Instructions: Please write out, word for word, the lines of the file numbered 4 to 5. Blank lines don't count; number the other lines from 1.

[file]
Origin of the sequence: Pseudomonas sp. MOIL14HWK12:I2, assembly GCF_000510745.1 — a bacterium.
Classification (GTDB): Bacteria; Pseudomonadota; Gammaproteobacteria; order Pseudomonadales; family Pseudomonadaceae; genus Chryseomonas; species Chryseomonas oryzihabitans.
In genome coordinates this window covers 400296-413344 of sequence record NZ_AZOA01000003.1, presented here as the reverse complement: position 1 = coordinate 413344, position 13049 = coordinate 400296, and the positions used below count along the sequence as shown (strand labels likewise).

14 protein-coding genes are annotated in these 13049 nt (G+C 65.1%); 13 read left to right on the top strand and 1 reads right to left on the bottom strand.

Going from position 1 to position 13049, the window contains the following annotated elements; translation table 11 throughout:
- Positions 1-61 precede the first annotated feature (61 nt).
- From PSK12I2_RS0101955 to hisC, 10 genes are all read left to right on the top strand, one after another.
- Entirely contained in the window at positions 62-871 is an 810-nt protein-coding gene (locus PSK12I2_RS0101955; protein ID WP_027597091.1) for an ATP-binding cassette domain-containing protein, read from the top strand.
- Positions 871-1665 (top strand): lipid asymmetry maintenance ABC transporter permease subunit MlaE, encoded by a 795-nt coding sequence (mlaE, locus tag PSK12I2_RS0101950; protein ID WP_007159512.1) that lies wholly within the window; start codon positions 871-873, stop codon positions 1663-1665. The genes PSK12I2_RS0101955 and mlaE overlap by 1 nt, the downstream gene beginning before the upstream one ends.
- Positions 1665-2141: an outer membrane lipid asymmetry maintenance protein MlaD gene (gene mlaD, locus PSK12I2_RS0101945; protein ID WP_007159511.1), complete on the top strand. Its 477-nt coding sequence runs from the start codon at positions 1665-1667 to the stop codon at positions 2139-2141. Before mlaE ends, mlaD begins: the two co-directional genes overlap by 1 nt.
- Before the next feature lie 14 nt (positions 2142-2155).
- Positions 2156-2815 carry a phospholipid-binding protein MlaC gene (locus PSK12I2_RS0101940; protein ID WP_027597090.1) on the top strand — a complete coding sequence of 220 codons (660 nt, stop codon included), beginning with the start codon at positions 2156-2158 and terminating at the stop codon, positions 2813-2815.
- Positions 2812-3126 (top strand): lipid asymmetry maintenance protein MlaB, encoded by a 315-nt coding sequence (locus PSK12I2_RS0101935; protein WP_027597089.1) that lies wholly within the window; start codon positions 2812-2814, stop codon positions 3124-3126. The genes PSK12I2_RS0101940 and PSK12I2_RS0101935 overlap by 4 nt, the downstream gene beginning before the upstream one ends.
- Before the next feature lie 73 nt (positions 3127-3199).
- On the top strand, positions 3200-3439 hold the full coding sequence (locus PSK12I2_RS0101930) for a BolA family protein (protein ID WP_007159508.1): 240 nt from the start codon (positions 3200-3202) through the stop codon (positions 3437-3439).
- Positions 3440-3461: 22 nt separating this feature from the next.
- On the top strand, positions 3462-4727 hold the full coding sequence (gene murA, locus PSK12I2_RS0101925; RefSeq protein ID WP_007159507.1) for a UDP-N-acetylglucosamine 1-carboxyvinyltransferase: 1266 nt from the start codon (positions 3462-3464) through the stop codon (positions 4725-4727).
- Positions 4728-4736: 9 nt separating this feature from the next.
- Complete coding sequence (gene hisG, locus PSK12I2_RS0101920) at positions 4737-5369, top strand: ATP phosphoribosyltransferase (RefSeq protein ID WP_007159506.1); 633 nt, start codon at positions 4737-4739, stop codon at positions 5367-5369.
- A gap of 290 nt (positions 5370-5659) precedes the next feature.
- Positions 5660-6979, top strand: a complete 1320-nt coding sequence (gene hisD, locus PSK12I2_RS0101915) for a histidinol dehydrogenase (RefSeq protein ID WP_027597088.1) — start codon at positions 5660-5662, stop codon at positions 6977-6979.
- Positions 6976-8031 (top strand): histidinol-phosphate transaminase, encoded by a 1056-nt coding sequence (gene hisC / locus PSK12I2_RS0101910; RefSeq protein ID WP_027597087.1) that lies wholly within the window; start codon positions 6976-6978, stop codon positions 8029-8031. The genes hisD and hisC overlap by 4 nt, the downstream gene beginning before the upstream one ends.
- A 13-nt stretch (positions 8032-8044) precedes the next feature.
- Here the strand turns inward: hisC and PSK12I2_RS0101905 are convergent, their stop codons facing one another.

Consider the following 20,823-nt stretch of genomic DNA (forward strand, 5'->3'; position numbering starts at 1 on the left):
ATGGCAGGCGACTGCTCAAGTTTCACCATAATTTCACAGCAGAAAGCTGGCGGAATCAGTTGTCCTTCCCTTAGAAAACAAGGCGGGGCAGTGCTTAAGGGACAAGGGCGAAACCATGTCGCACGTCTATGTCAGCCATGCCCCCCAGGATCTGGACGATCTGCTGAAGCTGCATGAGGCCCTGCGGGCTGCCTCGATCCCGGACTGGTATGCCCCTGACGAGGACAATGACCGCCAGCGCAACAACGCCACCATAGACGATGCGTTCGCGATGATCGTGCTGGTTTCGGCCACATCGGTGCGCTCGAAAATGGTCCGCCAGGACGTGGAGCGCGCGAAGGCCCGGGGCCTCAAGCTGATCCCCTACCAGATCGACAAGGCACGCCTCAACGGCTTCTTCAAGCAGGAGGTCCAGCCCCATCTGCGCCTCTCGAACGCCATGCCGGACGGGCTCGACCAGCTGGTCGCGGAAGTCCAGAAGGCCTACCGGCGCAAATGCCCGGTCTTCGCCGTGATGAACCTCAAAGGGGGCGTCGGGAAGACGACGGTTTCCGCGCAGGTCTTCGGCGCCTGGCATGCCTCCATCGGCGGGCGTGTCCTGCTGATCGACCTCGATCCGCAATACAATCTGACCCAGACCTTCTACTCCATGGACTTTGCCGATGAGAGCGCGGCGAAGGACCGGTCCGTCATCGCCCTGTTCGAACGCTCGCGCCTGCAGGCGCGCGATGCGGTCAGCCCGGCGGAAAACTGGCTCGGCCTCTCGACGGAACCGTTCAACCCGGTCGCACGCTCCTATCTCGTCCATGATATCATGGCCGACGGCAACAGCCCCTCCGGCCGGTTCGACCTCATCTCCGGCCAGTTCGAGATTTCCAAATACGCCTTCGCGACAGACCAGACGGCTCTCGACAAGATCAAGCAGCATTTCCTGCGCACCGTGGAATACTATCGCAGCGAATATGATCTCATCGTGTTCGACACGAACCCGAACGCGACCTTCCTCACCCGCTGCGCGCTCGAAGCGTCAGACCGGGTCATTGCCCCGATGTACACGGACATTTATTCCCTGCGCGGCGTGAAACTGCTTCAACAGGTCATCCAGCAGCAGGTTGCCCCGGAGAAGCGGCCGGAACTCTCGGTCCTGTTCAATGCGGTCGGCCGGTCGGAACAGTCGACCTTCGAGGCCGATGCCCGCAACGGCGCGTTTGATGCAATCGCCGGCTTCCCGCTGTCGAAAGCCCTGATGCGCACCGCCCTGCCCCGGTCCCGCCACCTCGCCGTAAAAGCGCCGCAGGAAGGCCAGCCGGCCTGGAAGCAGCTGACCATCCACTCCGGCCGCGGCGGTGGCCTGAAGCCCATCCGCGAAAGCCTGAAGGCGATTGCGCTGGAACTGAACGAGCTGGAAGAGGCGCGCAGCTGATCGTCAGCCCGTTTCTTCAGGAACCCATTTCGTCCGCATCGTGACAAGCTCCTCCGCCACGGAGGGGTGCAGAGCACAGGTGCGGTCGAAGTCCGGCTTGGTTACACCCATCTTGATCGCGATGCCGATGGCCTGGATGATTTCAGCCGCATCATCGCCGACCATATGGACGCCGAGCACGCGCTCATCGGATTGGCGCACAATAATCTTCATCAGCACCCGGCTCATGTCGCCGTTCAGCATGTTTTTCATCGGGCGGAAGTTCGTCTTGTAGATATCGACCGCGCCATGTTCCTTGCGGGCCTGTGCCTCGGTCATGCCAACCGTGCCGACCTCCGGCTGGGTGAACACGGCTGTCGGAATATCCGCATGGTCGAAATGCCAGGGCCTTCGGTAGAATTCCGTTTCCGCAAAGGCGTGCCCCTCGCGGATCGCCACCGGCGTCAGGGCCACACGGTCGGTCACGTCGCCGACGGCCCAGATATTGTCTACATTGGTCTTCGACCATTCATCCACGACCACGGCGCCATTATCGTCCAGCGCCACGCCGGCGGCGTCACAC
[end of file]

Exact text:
14 protein-coding genes are annotated in these 13049 nt (G+C 65.1%); 13 read left to right on the top strand and 1 reads right to left on the bottom strand.

Going from position 1 to position 13049, the window contains the following annotated elements; translation table 11 throughout: